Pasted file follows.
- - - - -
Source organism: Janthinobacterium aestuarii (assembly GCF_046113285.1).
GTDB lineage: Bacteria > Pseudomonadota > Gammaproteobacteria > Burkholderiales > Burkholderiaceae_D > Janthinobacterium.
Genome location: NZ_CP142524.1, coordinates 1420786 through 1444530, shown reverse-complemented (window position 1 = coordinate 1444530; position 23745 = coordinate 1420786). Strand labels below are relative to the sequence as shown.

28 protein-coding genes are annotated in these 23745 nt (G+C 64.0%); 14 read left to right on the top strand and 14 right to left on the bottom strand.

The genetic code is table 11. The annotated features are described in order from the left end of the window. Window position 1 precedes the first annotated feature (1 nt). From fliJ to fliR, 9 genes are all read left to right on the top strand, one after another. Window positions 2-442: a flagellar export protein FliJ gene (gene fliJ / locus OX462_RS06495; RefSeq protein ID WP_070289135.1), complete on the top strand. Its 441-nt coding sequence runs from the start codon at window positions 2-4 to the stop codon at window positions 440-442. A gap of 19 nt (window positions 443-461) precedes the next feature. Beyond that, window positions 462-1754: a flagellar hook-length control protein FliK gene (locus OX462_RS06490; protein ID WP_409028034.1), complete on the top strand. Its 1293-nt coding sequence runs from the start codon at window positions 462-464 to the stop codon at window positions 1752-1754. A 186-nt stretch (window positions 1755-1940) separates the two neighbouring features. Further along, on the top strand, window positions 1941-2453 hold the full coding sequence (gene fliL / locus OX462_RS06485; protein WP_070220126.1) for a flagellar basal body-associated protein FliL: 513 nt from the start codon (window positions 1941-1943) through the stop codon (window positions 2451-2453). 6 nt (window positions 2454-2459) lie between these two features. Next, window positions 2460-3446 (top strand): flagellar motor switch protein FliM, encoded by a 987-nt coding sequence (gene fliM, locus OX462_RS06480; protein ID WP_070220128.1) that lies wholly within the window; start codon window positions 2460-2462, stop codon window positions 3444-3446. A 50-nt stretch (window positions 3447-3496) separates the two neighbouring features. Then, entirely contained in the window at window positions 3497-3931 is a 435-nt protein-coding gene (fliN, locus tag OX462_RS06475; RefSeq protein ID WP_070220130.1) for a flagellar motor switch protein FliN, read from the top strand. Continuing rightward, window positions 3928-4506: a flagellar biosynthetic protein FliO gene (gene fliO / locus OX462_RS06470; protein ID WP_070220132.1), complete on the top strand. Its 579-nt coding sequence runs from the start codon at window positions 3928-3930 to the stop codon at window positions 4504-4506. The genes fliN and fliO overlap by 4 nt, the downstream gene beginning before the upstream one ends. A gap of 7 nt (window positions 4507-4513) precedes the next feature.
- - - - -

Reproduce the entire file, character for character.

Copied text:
Source organism: Janthinobacterium aestuarii (assembly GCF_046113285.1).
GTDB lineage: Bacteria > Pseudomonadota > Gammaproteobacteria > Burkholderiales > Burkholderiaceae_D > Janthinobacterium.
Genome location: NZ_CP142524.1, coordinates 1420786 through 1444530, shown reverse-complemented (window position 1 = coordinate 1444530; position 23745 = coordinate 1420786). Strand labels below are relative to the sequence as shown.

28 protein-coding genes are annotated in these 23745 nt (G+C 64.0%); 14 read left to right on the top strand and 14 right to left on the bottom strand.

The genetic code is table 11. The annotated features are described in order from the left end of the window. Window position 1 precedes the first annotated feature (1 nt). From fliJ to fliR, 9 genes are all read left to right on the top strand, one after another. Window positions 2-442: a flagellar export protein FliJ gene (gene fliJ / locus OX462_RS06495; RefSeq protein ID WP_070289135.1), complete on the top strand. Its 441-nt coding sequence runs from the start codon at window positions 2-4 to the stop codon at window positions 440-442. A gap of 19 nt (window positions 443-461) precedes the next feature. Beyond that, window positions 462-1754: a flagellar hook-length control protein FliK gene (locus OX462_RS06490; protein ID WP_409028034.1), complete on the top strand. Its 1293-nt coding sequence runs from the start codon at window positions 462-464 to the stop codon at window positions 1752-1754. A 186-nt stretch (window positions 1755-1940) separates the two neighbouring features. Further along, on the top strand, window positions 1941-2453 hold the full coding sequence (gene fliL / locus OX462_RS06485; protein WP_070220126.1) for a flagellar basal body-associated protein FliL: 513 nt from the start codon (window positions 1941-1943) through the stop codon (window positions 2451-2453). 6 nt (window positions 2454-2459) lie between these two features. Next, window positions 2460-3446 (top strand): flagellar motor switch protein FliM, encoded by a 987-nt coding sequence (gene fliM, locus OX462_RS06480; protein ID WP_070220128.1) that lies wholly within the window; start codon window positions 2460-2462, stop codon window positions 3444-3446. A 50-nt stretch (window positions 3447-3496) separates the two neighbouring features. Then, entirely contained in the window at window positions 3497-3931 is a 435-nt protein-coding gene (fliN, locus tag OX462_RS06475; RefSeq protein ID WP_070220130.1) for a flagellar motor switch protein FliN, read from the top strand. Continuing rightward, window positions 3928-4506: a flagellar biosynthetic protein FliO gene (gene fliO / locus OX462_RS06470; protein ID WP_070220132.1), complete on the top strand. Its 579-nt coding sequence runs from the start codon at window positions 3928-3930 to the stop codon at window positions 4504-4506. The genes fliN and fliO overlap by 4 nt, the downstream gene beginning before the upstream one ends. A gap of 7 nt (window positions 4507-4513) precedes the next feature.